Comparison of Hot Spot Formation in NbN and MoN Thin Superconducting Films after Photon Absorption
In superconducting single-photon detectors (SSPD), the efficiency of local suppression of superconductivity and hotspot formation is controlled by diffusivity and electron-phonon interaction time. Here, we selected a material, 3.6-nm-thick MoNx film, which features diffusivity close to those of NbN traditionally used for SSPD fabrication, but with electron-phonon interaction time an order of magnitude larger. In MoN∞ detectors, we study the dependence of detection efficiency on bias current, photon energy, and strip width, and compare it with NbN SSPD. We observe nonlinear current-energy dependence in MoNx SSPD and more pronounced plateaus in dependences of detection efficiency on bias current, which we attribute to longer electron-phonon interaction time.
While single photon detectors provide superior intensity sensitivity, spectral resolution is usually lost after the detection event. Yet for applications in low signal infrared spectroscopy recovering information about the photon's frequency contributions is essential. Here we use highly efficient waveguide integrated superconducting single-photon detectors for on-chip coherent detection. In a single nanophotonic device, we demonstrate both single-photon counting with up to 86% on-chip detection efficiency, as well as heterodyne coherent detection with spectral resolution f/f exceeding 1011. By mixing a local oscillator with the single photon signal field, we observe frequency modulation at the intermediate frequency with ultra-low local oscillator power in the femto-Watt range. By optimizing the nanowire geometry and the working parameters of the detection scheme, we reach quantum-limited sensitivity. Our approach enables to realize matrix integrated heterodyne nanophotonic devices in the C-band wavelength range, for classical and quantum optics applications where single-photon counting as well as high spectral resolution are required simultaneously.
The dynamics of a two-component Davydov-Scott (DS) soliton with a small mismatch of the initial location or velocity of the high-frequency (HF) component was investigated within the framework of the Zakharov-type system of two coupled equations for the HF and low-frequency (LF) fields. In this system, the HF field is described by the linear Schrödinger equation with the potential generated by the LF component varying in time and space. The LF component in this system is described by the Korteweg-de Vries equation with a term of quadratic influence of the HF field on the LF field. The frequency of the DS soliton`s component oscillation was found analytically using the balance equation. The perturbed DS soliton was shown to be stable. The analytical results were confirmed by numerical simulations.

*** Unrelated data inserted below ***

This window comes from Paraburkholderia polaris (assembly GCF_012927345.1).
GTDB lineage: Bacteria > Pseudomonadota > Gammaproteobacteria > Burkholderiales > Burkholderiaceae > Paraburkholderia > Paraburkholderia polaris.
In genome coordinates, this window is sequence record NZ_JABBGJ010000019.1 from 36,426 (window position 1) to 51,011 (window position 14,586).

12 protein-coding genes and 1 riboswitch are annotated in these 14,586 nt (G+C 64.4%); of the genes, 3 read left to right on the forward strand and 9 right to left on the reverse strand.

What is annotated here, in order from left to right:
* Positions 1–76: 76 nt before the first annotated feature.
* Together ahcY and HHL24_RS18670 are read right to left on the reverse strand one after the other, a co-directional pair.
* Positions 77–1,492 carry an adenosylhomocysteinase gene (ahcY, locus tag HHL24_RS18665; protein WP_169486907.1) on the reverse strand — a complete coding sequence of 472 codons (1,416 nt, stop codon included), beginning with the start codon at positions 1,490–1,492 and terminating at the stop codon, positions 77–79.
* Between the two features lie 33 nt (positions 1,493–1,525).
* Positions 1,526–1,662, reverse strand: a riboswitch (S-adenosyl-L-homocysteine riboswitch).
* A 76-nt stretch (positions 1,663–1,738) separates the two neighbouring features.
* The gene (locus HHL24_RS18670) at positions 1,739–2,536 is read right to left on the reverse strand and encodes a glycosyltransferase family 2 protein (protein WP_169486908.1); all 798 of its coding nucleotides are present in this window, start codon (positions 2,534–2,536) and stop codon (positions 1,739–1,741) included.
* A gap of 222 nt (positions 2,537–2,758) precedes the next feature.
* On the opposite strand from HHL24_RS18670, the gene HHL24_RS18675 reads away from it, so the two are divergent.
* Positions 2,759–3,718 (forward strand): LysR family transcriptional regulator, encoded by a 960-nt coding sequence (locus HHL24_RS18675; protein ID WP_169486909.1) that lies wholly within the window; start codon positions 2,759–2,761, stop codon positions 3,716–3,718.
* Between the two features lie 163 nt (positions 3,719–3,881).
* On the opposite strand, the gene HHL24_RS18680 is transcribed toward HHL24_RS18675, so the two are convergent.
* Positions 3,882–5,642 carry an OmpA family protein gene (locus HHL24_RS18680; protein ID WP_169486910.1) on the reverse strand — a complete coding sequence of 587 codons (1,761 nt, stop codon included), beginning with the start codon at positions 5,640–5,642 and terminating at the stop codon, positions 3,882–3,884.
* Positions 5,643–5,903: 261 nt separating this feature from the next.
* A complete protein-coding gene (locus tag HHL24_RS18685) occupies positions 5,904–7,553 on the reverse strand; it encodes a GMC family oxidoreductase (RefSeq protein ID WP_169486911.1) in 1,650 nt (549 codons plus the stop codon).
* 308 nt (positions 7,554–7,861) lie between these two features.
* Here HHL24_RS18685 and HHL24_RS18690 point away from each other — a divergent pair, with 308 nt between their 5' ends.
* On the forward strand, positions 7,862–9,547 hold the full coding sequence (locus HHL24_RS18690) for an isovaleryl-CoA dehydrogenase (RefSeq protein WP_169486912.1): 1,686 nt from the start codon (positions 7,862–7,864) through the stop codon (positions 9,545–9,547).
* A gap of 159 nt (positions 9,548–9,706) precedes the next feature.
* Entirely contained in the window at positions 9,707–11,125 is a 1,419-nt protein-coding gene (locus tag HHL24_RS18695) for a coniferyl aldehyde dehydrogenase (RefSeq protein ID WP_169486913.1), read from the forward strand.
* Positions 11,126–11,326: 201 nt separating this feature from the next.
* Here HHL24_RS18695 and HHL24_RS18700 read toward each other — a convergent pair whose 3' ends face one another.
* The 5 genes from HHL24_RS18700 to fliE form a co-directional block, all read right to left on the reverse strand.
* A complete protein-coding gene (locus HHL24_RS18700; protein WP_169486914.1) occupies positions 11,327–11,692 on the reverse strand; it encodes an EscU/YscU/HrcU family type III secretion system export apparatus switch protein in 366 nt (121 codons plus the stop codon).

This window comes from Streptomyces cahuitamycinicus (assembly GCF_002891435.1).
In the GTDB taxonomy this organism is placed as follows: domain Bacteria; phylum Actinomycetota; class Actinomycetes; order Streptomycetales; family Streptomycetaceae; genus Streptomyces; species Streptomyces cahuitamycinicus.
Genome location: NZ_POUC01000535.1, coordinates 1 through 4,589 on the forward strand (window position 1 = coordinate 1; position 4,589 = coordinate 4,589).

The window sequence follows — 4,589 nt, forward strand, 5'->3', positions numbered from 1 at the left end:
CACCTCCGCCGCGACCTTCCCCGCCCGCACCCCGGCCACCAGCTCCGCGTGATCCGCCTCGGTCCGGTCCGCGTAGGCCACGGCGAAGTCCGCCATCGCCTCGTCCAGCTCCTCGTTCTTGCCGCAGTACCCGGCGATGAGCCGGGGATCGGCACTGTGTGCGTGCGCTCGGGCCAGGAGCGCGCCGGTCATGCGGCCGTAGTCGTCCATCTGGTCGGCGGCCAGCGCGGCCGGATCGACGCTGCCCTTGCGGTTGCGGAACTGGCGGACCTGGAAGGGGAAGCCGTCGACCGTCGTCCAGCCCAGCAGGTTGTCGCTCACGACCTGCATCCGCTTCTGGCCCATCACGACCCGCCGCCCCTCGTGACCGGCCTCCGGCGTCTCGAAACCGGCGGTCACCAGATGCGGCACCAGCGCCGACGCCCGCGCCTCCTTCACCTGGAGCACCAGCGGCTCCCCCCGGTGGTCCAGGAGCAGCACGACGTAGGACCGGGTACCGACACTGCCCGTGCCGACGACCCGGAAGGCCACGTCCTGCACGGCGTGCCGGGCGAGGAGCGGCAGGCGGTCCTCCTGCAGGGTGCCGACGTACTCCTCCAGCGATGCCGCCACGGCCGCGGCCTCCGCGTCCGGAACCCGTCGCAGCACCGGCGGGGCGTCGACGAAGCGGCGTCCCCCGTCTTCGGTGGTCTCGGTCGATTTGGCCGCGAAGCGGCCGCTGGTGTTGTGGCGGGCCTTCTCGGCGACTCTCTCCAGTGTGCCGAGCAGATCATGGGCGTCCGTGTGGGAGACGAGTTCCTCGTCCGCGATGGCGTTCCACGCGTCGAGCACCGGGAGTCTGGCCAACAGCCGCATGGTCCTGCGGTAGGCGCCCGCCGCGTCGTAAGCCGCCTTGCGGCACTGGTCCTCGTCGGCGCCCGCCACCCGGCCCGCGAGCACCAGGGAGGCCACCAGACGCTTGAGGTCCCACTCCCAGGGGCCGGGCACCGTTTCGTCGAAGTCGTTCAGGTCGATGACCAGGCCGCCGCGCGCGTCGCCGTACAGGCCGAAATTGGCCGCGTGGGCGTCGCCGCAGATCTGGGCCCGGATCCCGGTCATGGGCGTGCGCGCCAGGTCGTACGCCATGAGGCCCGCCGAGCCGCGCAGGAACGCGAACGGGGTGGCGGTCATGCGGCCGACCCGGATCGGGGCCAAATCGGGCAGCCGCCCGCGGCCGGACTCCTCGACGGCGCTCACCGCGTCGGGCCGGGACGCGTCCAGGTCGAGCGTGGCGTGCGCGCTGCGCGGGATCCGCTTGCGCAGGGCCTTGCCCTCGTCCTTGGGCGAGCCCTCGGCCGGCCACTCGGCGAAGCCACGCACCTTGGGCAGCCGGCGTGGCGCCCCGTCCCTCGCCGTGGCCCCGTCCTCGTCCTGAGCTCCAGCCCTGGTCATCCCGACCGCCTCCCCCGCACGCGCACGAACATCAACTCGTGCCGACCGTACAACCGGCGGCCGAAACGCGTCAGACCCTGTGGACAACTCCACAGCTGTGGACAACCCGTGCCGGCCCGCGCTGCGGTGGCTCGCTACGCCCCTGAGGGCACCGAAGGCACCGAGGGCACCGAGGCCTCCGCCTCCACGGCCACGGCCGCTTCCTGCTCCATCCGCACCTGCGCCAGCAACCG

By using superconducting quantum interference device (SQUID) magnetometry, we investigated anisotropic high-field (H less than or similar to 7T) low-temperature (10 K) magnetization response of inhomogeneous nanoisland FeNi films grown by rf sputtering deposition on Sitall (TiO2) glass substrates. In the grown FeNi films, the FeNi layer nominal thickness varied from 0.6 to 2.5 nm, across the percolation transition at the d(c) similar or equal to 1.8 nm. We discovered that, beyond conventional spin-magnetism of Fe21Ni79 permalloy, the extracted out-of-plane magnetization response of the nanoisland FeNi films is not saturated in the range of investigated magnetic fields and exhibits paramagnetic-like behavior. We found that the anomalous out-of-plane magnetization response exhibits an escalating slope with increase in the nominal film thickness from 0.6 to 1.1 nm, however, it decreases with further increase in the film thickness, and then practically vanishes on approaching the FeNi film percolation threshold. At the same time, the in-plane response demonstrates saturation behavior above 1.5-2T, competing with anomalously large diamagnetic-like response, which becomes pronounced at high magnetic fields. It is possible that the supported-metal interaction leads to the creation of a thin charge-transfer (CT) layer and a Schottky barrier at the FeNi film/Sitall (TiO2) interface. Then, in the system with nanoscale circular domains, the observed anomalous paramagnetic-like magnetization response can be associated with a large orbital moment of the localized electrons. In addition, the inhomogeneous nanoisland FeNi films can possess spontaneous ordering of toroidal moments, which can be either of orbital or spin origin. The system with toroidal inhomogeneity can lead to anomalously strong diamagnetic-like response. The observed magnetization response is determined by the interplay between the paramagnetic-and diamagnetic-like contributions.
Radiation conditions are described for various space regions, radiation-induced effects in spacecraft materials and equipment components are considered and information on theoretical, computational, and experimental methods for studying radiation effects are presented. The peculiarities of radiation effects on nanostructures and some problems related to modeling and radiation testing of such structures are considered.